A Picture Is Worth A Thousand . . . IDEAS!

To those of you who read the previous blog entry (“Brainstorming Is Dead. Long Live Brainstorming.”), welcome back.  To those of you sneaking in after Intermission, welcome aboard.

Either way, I will make good on my promise to literally illustrate for you how to make brainstorming more effective.   

But first, we have to get the right side of your brain and the left side of your brain to stop fighting with each other.  And to do that, we need an ideation technique that connects both sides of the brain, instead of favoring one side over the other.

Words, I’d like you to meet pictures.  Now, let’s due some actual “whole-brained thinking.”

A word about words.  Remember, text only appeared a few thousand years ago, and our weary brains have to scan individual characters one at a time.  Then we have to recognize them.  Then we have to piece them together into comprehensible words and phrases. 

Sounds like a lot of work, because it is.

However, our visual system easily processes images.  In fact, our very human need for imagery probably explains why YouTube and Instagram exist, along with driving other paradigm shifts in our behavior, such as shopping online.  Can you imagine browsing on Amazon without product images?

Speaking of humans, we don’t do very well with large amounts of words.  Reading takes time and big blocks of copy are overwhelming.  It’s not hard to understand why 92% of Google users click on a link from the very first page of results.  Who wants to keep scrolling through more pages?

So why does traditional brainstorming still insist upon someone standing at an easel or dry erase board writing down ideas over a din?  Because s/he has the best penmanship, of course.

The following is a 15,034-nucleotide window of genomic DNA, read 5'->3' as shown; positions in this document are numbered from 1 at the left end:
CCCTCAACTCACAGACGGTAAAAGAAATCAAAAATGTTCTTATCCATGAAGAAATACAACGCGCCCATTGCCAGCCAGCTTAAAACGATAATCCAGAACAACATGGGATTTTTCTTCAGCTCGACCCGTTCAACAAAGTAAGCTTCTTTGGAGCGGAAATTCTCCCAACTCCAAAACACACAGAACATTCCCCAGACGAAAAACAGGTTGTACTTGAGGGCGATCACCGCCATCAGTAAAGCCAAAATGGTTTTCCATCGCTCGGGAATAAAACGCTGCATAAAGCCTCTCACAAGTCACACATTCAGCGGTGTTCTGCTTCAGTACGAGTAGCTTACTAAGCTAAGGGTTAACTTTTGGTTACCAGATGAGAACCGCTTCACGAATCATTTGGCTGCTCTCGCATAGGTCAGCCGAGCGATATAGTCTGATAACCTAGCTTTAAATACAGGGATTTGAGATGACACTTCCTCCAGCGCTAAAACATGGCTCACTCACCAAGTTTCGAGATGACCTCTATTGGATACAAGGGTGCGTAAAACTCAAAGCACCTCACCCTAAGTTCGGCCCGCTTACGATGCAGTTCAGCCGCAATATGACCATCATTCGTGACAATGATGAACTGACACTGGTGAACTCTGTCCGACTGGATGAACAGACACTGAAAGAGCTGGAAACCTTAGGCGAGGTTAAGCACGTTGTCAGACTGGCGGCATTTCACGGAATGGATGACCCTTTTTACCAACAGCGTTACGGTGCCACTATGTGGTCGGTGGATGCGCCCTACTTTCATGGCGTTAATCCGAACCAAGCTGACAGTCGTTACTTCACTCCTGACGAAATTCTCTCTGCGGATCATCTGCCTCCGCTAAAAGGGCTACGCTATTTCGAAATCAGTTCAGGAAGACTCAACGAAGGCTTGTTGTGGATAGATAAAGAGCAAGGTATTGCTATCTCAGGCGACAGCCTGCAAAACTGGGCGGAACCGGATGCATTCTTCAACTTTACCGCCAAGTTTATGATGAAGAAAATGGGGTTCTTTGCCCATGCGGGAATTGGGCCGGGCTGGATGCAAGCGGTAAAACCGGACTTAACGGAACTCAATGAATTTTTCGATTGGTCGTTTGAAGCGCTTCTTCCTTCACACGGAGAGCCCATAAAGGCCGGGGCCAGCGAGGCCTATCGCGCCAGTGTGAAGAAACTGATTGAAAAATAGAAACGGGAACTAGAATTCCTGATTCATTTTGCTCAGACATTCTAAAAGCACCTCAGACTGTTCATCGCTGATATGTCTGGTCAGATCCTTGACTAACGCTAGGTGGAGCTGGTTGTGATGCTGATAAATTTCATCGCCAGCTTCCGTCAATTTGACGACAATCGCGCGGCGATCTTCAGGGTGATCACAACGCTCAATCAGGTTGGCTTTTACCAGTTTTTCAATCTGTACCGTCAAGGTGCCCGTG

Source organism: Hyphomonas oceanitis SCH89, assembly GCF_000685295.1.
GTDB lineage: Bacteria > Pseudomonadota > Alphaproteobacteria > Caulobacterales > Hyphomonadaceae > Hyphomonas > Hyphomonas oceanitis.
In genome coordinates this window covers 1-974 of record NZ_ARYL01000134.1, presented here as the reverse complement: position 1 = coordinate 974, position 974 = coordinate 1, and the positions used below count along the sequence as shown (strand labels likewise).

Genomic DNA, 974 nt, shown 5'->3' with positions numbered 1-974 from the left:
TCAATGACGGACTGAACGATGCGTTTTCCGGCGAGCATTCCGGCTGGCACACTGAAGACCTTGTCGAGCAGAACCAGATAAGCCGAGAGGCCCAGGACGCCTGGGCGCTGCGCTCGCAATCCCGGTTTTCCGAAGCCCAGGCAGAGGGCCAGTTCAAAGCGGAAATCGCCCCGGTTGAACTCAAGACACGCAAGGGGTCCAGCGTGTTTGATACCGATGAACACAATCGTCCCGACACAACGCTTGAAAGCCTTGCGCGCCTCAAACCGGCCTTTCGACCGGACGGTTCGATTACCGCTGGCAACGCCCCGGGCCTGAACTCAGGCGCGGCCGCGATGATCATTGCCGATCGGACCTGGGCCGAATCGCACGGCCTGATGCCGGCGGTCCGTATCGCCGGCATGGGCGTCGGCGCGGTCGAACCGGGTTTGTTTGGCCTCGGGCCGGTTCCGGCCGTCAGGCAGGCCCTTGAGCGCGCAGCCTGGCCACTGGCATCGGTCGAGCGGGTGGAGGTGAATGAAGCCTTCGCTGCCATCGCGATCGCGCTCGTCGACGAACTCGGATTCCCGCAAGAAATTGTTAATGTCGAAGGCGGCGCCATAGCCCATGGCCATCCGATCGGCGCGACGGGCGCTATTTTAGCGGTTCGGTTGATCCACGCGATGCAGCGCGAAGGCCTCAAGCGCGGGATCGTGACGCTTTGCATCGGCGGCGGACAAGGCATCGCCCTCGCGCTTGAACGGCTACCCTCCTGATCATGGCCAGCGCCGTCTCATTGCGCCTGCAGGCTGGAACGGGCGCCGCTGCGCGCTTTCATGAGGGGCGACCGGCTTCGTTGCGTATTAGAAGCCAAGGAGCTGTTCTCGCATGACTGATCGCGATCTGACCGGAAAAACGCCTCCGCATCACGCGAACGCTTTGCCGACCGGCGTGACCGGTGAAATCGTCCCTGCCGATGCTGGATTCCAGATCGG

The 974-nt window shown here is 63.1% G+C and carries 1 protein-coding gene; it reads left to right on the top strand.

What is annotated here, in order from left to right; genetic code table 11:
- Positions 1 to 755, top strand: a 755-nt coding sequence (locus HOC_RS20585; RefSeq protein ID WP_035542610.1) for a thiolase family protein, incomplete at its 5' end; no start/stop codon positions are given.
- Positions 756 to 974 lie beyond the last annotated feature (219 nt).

Wouldn’t it be better to try and capture those newborn bouncing baby ideas in pictures . . . especially since that’s the way we process new information best.

There’s a reason the expression is: “Let me show you how it’s done” and not “let me tell you how it’s done.”  Besides, we all see better than we hear.

At Upstream 360, we figured out that there is a proven ideational advantage to having an InnoVisionist™ at each table literally illustrating visuals of the concepts and ideas being bandied about. 

Better yet, illustrations allow our minds to “read things” into pictures that we can’t read into finite words with set definitions.  Our InnoVisionSessions succeed because they uncover the Rosetta Stone that the father of traditional brainstorming Alex Osborn could not find:  a way to truly free the minds (and more importantly the imaginations) of the participants.

By connecting both sides of the brain through words and pictures, it’s easier to incorporate patterning, metaphors, analogies, role-playing, and movement into a brainstorming session that could otherwise be a more calculated analytical activity.

Another benefit of filling a room with visuals instead of scribbled words is that illustrated ideas are easier to remember and build upon/optimize later. 

But you already know this.  That’s why you’re good with faces, but can’t remember names!

Innovation is hard work.  And innovating the right products, features, and benefits is even harder.  But there is a better way to ensure you get what you want. 

Seeing is believing.  And visuals get you to think in unique and unusual ways, which leads to better ideas. 

Get the picture?

Mark Smith is the Chief Creative Officer for Upstream 360 and the father of a teenage daughter.  He stays motivated by the twin powers of doubt and insecurity, while his approach to the work is making it legitimately interesting, shareable, and something people can connect with. 

 

Mark is also an author of the book Innovation Myths and Mythstakes, available in hardcover, paperback, Kindle and coming soon on Audible.  https://www.amazon.com/Innovation-Myths-Mythstakes-Timothy-Coffey/dp/0980174570